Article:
Americans travel for work all the time. Many Americans operate vehicles as part of their work duties. Others travel for reasons related to their jobs. Unfortunately, the commonness of traveling for work means that auto crashes related to work are not uncommon. It is important for the victims of work crashes to understand that if they have sustained an injury as a result of a crash that occurred while they were engaging in work activities of one kind or another, they are likely entitled to at least one kind of compensation as a result of their harm.
Workers’ Compensation Benefits
As an experienced workers’ compensation lawyer can explain in detail, injured workers are generally entitled to receive workers’ compensation benefits as a result of work-related auto crashes, provided that a few conditions are met. First, the worker in question must be eligible for workers’ compensation coverage. Most workers in America – both documented and undocumented – are eligible for this coverage provided that they are classified as full-time or part-time employees. Additionally, independent contractors who do the work of employees may also be entitled to this coverage.
Second, employees must be engaged in work-related activities at the time that they sustain an injury in order to receive benefits. Work-related activity doesn’t have to mean driving for a living – although it certainly can. Work-related activity can mean engaging in any duties required or requested by one’s employer. For example, an ordinary commute to or from work isn’t ordinarily considered a work-related activity, as it isn’t undertaken for the direct benefit of one’s employer. However, if one crashes while going to pick up donuts for a meeting as requested by one’s boss, that particular commute could be considered work-related.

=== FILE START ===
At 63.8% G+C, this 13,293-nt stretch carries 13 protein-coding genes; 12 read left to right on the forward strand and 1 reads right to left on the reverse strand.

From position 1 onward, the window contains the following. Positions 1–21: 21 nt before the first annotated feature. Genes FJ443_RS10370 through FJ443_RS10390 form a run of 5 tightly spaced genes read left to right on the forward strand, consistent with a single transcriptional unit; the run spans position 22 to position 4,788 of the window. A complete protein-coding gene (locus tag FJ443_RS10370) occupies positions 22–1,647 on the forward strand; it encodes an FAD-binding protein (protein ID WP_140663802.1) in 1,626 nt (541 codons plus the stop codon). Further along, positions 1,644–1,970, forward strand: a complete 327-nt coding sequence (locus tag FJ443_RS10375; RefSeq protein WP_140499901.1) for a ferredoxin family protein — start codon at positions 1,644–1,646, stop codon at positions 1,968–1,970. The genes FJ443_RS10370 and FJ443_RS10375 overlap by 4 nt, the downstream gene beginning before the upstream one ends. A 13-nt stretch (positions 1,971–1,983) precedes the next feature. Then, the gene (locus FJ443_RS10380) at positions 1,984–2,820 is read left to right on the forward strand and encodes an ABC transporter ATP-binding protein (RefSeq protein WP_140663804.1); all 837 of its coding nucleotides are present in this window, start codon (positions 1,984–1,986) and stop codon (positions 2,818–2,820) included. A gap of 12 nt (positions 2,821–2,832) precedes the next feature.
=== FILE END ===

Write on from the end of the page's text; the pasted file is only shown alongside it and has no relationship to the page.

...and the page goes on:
Personal Injury Damage Awards
Both workers who are and who are not eligible for workers’ compensation awards may also be in a strong position to file a personal injury lawsuit in the wake of their crash. To be successful in a personal injury scenario, you must generally prove that the defendant named in your case owed a duty of care under the law, violated that duty by engaging in negligent, reckless, or intentionally harmful behavior, and caused your injuries as a result of that violation of duty. If your case is successful, you could be awarded substantial personal injury damages to compensate you for the losses you have suffered.